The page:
“Defunding” the police has often turned out to be an accounting trick, but community control of police—a righteous demand—must also ensure that all government functions address human needs.
One year ago, thousands of people engaged in protest in the wake of George Floyd’s killing by a Minneapolis police officer. A persistent protest demand was for defunding police departments. The appeal of this rallying cry was obvious. Police in this country are a law unto themselves, killing and brutalizing at will, and rarely being called to account. Often these fatal encounters occur after minor offenses are committed or in the case of Black people, when a call for assistance instead leads to death.
The premise of defunding police is well-intentioned but faulty. In the past year we have seen sleight of hand in cities like New York where alleged funding cuts amounted to nothing more than budgetary trickery. Even in Minneapolis, where the movement began, defunding became nothing more than a name change.
It isn’t hard to understand why change in this area is so difficult. As of 2018, police departments in this country received more than $118 billion in funding. Only the military in the United States and China receive more money. The armed forces of Russia, Germany, France, the U.K. and Japan all receive less money than American police departments. They are in fact a domestic military force.
Why then do so many people insist that police budgets have been cut? Because this particular trope gives credibility to racist politics and practice. When Democrats lost seats in the House of Representatives in 2020, the losers immediately claimed that the concept of cutting police budgets was to blame for their defeats. Republicans have leaped on the story and as usual engage in strict message discipline, insisting that the police are short of money and that increases in crime are the result.
The media adds to the drama with their usual determination to take the side of the powerful. William Bratton led police departments in New York and Los Angeles and in a recent New York Times interview said, ”They got what they wanted. They defunded the police. What do they get? Rising crime, cops leaving in droves, difficulty recruiting. Now, they’re waking up to the fact that our cities are unsafe.”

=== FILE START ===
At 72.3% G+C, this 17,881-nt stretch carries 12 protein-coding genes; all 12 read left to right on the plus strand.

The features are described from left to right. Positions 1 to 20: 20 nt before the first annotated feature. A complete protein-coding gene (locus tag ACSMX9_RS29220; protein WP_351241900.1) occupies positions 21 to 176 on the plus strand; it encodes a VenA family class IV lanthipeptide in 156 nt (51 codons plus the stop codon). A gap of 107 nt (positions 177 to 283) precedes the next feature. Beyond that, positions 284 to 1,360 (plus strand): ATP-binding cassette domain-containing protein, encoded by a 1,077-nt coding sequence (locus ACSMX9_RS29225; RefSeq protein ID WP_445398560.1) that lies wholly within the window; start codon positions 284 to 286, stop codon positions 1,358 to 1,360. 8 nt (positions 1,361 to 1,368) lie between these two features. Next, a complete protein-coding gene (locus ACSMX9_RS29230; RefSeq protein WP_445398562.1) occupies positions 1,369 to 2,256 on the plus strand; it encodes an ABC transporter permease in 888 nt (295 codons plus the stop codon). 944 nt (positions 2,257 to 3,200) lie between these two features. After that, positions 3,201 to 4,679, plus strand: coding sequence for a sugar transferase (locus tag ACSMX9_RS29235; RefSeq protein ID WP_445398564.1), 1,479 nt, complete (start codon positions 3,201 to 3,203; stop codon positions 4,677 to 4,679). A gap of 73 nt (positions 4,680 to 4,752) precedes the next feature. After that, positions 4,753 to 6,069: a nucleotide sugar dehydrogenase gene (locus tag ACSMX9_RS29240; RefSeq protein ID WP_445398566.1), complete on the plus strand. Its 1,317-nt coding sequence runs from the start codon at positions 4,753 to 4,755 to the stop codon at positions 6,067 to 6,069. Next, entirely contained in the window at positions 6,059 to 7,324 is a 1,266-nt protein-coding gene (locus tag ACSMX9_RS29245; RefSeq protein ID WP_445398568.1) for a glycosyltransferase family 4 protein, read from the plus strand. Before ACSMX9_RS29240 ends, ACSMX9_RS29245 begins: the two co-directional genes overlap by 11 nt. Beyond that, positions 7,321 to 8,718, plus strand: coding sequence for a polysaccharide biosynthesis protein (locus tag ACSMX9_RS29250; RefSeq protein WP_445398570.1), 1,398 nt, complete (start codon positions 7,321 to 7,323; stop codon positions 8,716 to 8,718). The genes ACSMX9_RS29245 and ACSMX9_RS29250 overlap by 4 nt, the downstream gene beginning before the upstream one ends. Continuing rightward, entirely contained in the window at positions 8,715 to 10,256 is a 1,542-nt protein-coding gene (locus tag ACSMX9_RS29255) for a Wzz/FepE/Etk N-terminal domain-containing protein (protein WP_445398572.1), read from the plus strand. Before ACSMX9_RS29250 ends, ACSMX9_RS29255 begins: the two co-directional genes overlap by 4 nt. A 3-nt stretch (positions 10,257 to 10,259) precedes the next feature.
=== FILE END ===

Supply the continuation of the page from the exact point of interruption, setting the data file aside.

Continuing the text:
Not only should this propaganda be rejected, but the original questions about police funding should be revived. Police do have far more money than they need to do their jobs. Bloated budgets are a feature of police work in a society dedicated to racist practice. The modern day slave patrol is a racket that gives good paying employment to people who otherwise wouldn’t have it while simultaneously keeping Black people under physical control. But even if reducing funding were a realistic proposition, is that what the demand should be?
Community control of the police should be the goal but that can’t happen unless all government functions address human needs. Without real democracy and a true commitment to human rights, policing will not change. Of course, any discussion of law enforcement is inextricably linked to anti-Black racism, the controlling feature of many aspects of public policy in this country.
No one should allow themselves to be confused by racist pro-police propaganda or to be convinced that they should stop agitating for change. But questioning previous actions, even those made with the best of intentions, is always a positive step.
The United States as currently constituted can’t function without huge police departments and the big budgets that go with them. An increasingly stressed society must be kept under watch precisely because popular discontent may erupt at any moment. Last year’s protests prove that there are many very discontented people and the domestic military will be ready to keep them all under as much control as it possibly can.
We are left where we started out before anyone knew the name George Floyd. The struggle for change is difficult but it must continue with the knowledge that cutting police budgets or changing their practices in any way will be fought tooth and nail. Dishonest statements about rising crime or lost elections come with the territory.
The issues of police brutality and budgets cannot be approached as if they are separate from anything else. Community control of police cannot be separated from demands for peoples’ control over any other aspect of their lives. In short, revolutionary change is still what the people need. Everything from policing to housing to health care cannot be improved unless there is fundamental and systemic change. Of course, that is a much bigger fight, but it cannot begin without speaking truth about our condition and the difficult process of bringing about real justice.
Margaret Kimberley contributes a regular column to BlackAgendaReport.com.
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